Migara of SigiriyaThe Man Responsible for the Downfall of Two Kings


Migara is a Machiavellian character in Sri Lankan history. He was the chief of the army during the reigns of three monarchs, namely, Dhatusena, and his sons Kasyapa and Moggallana; kings of the Moriyan Dynasty of the Anuradhapura Kingdom who ruled between 463 and 515 AD. Migara was pivotal in the dynastic upheavals that unfolded at this time.

Migara was Dhatusena's nephew and also his son-in-law. (Migara's mother was Dhatusena's sister and he was married to Dhatusena's daughter). Thus, he was the cousin of Kasyapa and Moggallana and also their brother-in-law.

He was initially appointed to the position of senapati (Army Chief) by Dhatusena because of his familial ties and to make him a suitable partner for his favorite daughter.

Migara it appears was unkind to his wife (Dhatusena’s favorite daughter) and beat her around the thighs with a whip. She fled to her father, the king, who on seeing his daughters garments soaked in blood was outraged. Unable to find Migara to bring him to account, Dhatusena vented is anger Migara's mother (his sister) by have her burned alive.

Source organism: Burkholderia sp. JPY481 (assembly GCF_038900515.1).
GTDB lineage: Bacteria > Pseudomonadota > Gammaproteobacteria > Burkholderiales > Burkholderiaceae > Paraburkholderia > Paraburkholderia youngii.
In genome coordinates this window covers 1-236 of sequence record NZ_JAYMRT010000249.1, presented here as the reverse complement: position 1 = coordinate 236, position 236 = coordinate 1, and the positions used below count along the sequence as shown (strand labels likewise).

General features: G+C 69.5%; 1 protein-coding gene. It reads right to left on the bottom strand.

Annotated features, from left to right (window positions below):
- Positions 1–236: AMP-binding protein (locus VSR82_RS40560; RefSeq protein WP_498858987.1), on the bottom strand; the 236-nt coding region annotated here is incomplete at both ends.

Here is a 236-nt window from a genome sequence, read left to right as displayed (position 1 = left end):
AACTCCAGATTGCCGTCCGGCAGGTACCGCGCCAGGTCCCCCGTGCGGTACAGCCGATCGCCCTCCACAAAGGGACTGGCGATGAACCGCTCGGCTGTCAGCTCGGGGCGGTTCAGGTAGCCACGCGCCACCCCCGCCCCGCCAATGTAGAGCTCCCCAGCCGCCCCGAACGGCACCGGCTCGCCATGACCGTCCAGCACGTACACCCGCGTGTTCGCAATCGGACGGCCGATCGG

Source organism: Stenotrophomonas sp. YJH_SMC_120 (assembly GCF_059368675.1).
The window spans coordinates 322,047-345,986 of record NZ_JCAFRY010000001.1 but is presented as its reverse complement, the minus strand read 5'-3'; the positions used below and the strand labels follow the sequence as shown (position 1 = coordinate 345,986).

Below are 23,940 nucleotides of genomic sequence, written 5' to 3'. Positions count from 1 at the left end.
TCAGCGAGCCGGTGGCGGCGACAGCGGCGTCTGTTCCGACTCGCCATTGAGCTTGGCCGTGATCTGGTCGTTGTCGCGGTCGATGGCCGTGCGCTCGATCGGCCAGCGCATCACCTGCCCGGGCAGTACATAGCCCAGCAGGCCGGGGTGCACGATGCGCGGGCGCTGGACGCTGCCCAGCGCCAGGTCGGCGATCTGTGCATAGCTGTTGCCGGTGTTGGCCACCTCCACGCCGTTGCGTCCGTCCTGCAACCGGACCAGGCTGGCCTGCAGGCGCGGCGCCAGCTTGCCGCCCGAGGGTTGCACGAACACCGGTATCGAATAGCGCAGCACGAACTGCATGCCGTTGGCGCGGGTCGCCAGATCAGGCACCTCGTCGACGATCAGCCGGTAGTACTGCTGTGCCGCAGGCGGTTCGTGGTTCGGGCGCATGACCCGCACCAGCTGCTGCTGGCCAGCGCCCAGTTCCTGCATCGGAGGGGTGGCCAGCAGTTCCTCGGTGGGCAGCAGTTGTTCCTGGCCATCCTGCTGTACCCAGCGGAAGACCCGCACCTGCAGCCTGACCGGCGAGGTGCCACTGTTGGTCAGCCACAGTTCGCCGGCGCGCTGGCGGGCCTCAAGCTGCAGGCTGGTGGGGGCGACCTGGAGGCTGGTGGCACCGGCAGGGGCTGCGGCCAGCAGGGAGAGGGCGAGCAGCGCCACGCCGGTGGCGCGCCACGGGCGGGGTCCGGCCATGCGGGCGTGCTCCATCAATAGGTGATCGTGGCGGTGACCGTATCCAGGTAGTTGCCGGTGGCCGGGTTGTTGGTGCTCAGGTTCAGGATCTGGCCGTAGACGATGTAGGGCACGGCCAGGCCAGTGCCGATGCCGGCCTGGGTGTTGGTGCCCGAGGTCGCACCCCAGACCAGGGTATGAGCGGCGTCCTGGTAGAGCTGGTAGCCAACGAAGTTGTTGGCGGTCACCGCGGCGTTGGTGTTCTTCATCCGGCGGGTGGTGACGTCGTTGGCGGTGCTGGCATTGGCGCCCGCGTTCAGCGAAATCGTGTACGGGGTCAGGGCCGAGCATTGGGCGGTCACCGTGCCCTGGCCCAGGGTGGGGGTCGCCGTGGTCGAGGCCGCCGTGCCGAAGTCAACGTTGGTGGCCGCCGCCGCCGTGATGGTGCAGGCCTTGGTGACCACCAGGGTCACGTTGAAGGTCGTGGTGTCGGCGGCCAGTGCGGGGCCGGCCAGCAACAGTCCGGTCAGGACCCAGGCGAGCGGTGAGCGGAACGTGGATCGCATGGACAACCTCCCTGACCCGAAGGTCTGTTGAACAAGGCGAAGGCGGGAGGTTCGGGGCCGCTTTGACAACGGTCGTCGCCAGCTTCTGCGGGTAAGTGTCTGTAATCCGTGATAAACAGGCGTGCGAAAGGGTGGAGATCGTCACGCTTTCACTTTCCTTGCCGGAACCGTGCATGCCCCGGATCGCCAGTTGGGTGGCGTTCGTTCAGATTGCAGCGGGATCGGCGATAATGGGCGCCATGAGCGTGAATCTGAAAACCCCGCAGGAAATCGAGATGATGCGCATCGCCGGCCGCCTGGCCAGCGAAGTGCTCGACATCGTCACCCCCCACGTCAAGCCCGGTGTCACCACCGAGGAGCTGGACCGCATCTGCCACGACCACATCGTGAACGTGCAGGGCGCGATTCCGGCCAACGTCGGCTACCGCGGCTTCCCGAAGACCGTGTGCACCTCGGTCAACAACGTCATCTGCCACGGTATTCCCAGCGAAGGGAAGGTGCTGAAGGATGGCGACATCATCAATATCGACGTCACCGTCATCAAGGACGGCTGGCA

Infuriated by Dhatusena's act of cruel vengeance Migara conspired with Kasyapa, Dhatusena’s oldest son (but not heir apparent because of his lowly birth) and overthrow the king. Not satisfied with merely overthrowing the king, Migara irked Kasyapa on until Kasyapa finally ordered the death of his father. Migara extracted his revenge parading the old king through the streets and then finally entombing him alive into a niche in his prison cell wall.

Migara then continued to serve as the chief of the army under Kasyapa and possibly moved with Kasyapa to his new city Sigiriya.

Upset over Kasyapa's refusal to grant him permission to carry out a lavish consecration ceremony for a shrine he had constructed, Migara secretly switched his allegiance to Kasyapa's younger brother Moggallana, the rightful heir.

In an ensuring confrontation between Kasyapa and Moggallana, Migara defected to Moggallana taking the army with him. Thus abandoned Kasyapa committed suicide and Moggallana ascended the throne.

Moggallana in gratitude for Migara's help allowed him to carry out the concentration ceremony which had previously been refused by Kasyapa.

There is no further reference to Migara after this time. But we are told of another army chief during Moggallana rule. It is reasonable to assume therefore that Migara died some time during the rein of Moggallana (497–515 AD).

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